Remember when we learned about democracy in school: “One person, one vote,” meaning that everyone’s vote is as important as everyone else’s?
Once every ten years, state legislatures redraw their voting district maps to reflect any new information in the latest census. Gerrymandering is when they redraw those maps to gain a political advantage. Instead of voters choosing their representatives, the representatives choose their voters.
And gerrymandering played a big role in this week’s midterms.
I’ll show you how it works:
Suppose 15 people live in a state: 9 members of the Mauve Party, and 6 Orange Party members. If the voting districts are simple boxes, then the Mauve people will win all three districts, and send three Mauves to the House of Representatives, which doesn’t seem quite fair to the Orange people.
So, if you adjust the boundaries like this, then one Orange person gets elected.
But it’s also possible to get really ruthless with your redistricting software. You can make it (if you’re sneaky!) so that two Orange reps go to Washington – a smaller pool of Orange voters now has majority representation in Washington.
Now you can see why so many voting districts have wacky shapes.
“The problem is, politicians don’t like to change the rules that got them in power; that’s the biggest barrier,” said Virginia Commonwealth University political science professor Alex Keena, co-author of two books about gerrymandering,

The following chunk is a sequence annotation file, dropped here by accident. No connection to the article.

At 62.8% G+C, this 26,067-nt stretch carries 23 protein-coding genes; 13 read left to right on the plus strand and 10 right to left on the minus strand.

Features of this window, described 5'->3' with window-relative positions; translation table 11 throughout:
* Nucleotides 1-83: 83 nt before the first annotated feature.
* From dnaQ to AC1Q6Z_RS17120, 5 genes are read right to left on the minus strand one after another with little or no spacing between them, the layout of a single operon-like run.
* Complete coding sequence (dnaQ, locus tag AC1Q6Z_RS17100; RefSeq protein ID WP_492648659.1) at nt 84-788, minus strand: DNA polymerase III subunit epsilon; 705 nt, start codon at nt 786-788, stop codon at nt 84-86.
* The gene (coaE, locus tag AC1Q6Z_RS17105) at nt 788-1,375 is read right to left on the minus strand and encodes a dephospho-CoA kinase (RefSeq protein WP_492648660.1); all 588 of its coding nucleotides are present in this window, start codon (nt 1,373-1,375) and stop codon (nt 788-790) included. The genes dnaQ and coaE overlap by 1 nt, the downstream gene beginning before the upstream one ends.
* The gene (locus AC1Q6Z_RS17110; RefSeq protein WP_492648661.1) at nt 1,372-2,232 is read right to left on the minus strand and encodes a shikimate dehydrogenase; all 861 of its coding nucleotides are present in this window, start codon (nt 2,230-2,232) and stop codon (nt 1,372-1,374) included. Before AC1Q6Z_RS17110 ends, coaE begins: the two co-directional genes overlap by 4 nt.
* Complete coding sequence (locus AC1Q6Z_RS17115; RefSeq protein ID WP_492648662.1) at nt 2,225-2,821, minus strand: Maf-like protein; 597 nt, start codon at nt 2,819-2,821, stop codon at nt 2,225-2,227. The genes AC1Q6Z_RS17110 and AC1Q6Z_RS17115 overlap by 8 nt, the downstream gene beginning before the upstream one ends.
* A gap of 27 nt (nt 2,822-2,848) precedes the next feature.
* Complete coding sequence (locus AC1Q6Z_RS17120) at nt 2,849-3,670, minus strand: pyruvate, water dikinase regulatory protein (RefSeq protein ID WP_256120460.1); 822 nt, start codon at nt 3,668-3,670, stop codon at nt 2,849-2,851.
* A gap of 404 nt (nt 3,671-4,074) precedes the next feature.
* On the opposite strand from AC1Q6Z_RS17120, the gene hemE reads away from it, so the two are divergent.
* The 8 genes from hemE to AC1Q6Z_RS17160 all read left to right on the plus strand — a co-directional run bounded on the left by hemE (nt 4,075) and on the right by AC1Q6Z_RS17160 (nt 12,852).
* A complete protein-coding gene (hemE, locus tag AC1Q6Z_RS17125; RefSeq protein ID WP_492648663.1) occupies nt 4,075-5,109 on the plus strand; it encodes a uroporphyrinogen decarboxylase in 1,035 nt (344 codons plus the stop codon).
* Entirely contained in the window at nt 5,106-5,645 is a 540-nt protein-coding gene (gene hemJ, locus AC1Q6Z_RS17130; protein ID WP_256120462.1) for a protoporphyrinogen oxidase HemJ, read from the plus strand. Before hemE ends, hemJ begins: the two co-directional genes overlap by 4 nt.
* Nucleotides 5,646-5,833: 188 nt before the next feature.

Pogue asked, “Do Republicans and Democrats gerrymander equally?”
“No. We studied 48 states, just the state legislative maps,” Keena said. “And we found that there were 44 gerrymanders, and 42 of those were Republican.”
But that’s not necessarily because one party is more unscrupulous than the other. “Republicans and Democrats alike are trying to gerrymander, if they can; Democrats just have fewer chances to do that,” Keena said. “Republicans happen to control more state governments than Democrats do. But it’s also geography. Democrats want to live in cities. They’re all clustered in one area. They’re packing themselves for the Republicans.”
Now, the Voting Rights Act of 1965 makes it illegal to define a district that deprives a racial group of representation. But following the 2020 Census, Alabama drew maps that struck critics as an attempt to cram Black voters into a single district.
, but the Supreme Court reinstated them. With four months until the primary elections, the Supreme Court said , but they’d consider it after the election. The gerrymander stayed.
Keena remarked, “They’ve essentially said, ‘Probably partisan gerrymandering is unconstitutional, but there’s nothing we can do about it.'”
In the end, in the midterms, four states (, Arkansas, and ) wound up using maps that judges had declared illegal.
“It’s hard not to get upset; you want to see a country that is free and fair and democratic,” Keena said.
But it’s not all over yet. A bunch of states (Alaska, Arizona, California, Washington, Idaho, Montana, Colorado, Iowa, Michigan and New Jersey) have taken the right to draw maps away from politicians, and given it to independent commissions.
Keena said, “What’s clear is that when politicians are drawing the line, then we see partisan gerrymandering. But when citizens draw the maps, we see a lot less shenanigans.”
And Keena points out that pendulums do swing back, eventually.
Pogue said, “It seems like, ‘Okay, now we have a conservative-leaning Supreme Court. Of course, they’re not gonna do anything.'”
“Eventually, people die, and eventually people retire, and the court changes,” Keena said. “All that means is, it takes a long time.”
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Story produced by Mary Raffalli. Editor: David Bhagat.